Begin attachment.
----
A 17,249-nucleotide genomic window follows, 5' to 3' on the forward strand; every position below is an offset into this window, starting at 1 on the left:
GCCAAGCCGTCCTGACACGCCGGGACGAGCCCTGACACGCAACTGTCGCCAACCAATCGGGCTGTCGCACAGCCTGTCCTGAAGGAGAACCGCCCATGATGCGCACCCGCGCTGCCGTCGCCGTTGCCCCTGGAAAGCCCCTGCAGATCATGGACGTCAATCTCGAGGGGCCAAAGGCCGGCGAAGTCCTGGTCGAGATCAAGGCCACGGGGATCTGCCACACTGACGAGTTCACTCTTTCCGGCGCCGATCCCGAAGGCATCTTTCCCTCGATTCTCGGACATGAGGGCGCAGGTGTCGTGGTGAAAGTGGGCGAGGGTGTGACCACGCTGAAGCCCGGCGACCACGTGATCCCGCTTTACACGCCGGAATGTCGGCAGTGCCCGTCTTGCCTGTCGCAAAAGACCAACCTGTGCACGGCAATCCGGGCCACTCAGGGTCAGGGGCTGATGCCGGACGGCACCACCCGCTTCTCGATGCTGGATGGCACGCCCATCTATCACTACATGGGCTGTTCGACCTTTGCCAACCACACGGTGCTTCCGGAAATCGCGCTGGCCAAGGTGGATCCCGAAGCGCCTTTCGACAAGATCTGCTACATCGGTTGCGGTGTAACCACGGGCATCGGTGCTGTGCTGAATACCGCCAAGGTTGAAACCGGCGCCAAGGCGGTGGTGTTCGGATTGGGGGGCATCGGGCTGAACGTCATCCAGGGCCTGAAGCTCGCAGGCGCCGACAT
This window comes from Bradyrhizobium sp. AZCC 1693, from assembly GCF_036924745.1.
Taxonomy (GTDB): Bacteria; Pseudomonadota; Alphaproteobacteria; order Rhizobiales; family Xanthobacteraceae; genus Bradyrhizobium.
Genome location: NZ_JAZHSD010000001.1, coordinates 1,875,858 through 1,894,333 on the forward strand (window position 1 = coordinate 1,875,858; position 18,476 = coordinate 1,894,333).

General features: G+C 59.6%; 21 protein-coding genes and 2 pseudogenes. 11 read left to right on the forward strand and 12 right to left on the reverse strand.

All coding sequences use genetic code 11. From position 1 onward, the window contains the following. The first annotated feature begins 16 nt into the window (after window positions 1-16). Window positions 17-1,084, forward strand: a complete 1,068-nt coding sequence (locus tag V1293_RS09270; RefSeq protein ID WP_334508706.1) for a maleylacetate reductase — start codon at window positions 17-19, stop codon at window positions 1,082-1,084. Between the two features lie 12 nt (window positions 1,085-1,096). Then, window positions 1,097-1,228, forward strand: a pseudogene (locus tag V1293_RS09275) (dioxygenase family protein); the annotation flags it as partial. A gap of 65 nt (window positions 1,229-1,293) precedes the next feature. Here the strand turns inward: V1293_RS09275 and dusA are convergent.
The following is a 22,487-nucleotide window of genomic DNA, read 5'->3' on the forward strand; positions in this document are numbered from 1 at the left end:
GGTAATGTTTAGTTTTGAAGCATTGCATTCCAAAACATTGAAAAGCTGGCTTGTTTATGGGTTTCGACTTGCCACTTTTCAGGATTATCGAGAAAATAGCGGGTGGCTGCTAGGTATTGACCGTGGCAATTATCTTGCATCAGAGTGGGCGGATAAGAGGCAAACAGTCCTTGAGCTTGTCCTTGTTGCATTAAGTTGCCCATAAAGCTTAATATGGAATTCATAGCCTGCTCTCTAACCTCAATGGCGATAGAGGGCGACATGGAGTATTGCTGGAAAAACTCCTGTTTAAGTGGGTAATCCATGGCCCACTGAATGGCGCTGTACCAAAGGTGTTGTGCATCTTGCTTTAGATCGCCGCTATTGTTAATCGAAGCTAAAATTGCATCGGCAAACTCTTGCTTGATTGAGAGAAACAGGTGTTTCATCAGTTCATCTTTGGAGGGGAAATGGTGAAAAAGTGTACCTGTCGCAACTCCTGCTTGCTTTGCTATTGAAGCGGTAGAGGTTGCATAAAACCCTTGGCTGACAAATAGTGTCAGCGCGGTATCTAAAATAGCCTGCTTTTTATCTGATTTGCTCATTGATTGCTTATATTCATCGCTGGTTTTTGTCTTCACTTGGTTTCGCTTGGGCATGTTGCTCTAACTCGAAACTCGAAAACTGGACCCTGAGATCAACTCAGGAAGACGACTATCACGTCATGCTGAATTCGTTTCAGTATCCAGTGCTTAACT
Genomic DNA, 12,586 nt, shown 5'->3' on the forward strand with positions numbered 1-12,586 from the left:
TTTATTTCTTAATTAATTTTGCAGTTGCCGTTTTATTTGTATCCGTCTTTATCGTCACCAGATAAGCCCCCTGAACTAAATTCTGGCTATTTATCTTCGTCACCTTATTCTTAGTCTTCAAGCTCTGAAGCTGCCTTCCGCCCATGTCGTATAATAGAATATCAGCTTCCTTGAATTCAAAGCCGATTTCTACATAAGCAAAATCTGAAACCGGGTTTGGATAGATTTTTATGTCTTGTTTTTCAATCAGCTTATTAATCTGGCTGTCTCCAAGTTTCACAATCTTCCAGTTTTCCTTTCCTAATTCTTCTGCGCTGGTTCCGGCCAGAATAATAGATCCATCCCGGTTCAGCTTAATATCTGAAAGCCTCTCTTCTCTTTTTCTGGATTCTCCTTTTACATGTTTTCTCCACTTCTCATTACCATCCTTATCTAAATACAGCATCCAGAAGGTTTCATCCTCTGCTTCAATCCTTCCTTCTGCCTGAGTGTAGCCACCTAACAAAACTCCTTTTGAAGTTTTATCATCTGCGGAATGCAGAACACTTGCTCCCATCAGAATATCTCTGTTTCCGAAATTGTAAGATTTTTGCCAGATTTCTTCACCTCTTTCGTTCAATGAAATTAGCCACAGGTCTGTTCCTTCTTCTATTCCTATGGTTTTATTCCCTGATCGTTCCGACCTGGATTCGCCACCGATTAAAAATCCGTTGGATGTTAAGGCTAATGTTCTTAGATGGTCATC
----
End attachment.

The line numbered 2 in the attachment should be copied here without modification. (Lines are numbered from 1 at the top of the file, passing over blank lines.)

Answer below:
GCCAAGCCGTCCTGACACGCCGGGACGAGCCCTGACACGCAACTGTCGCCAACCAATCGGGCTGTCGCACAGCCTGTCCTGAAGGAGAACCGCCCATGATGCGCACCCGCGCTGCCGTCGCCGTTGCCCCTGGAAAGCCCCTGCAGATCATGGACGTCAATCTCGAGGGGCCAAAGGCCGGCGAAGTCCTGGTCGAGATCAAGGCCACGGGGATCTGCCACACTGACGAGTTCACTCTTTCCGGCGCCGATCCCGAAGGCATCTTTCCCTCGATTCTCGGACATGAGGGCGCAGGTGTCGTGGTGAAAGTGGGCGAGGGTGTGACCACGCTGAAGCCCGGCGACCACGTGATCCCGCTTTACACGCCGGAATGTCGGCAGTGCCCGTCTTGCCTGTCGCAAAAGACCAACCTGTGCACGGCAATCCGGGCCACTCAGGGTCAGGGGCTGATGCCGGACGGCACCACCCGCTTCTCGATGCTGGATGGCACGCCCATCTATCACTACATGGGCTGTTCGACCTTTGCCAACCACACGGTGCTTCCGGAAATCGCGCTGGCCAAGGTGGATCCCGAAGCGCCTTTCGACAAGATCTGCTACATCGGTTGCGGTGTAACCACGGGCATCGGTGCTGTGCTGAATACCGCCAAGGTTGAAACCGGCGCCAAGGCGGTGGTGTTCGGATTGGGGGGCATCGGGCTGAACGTCATCCAGGGCCTGAAGCTCGCAGGCGCCGACAT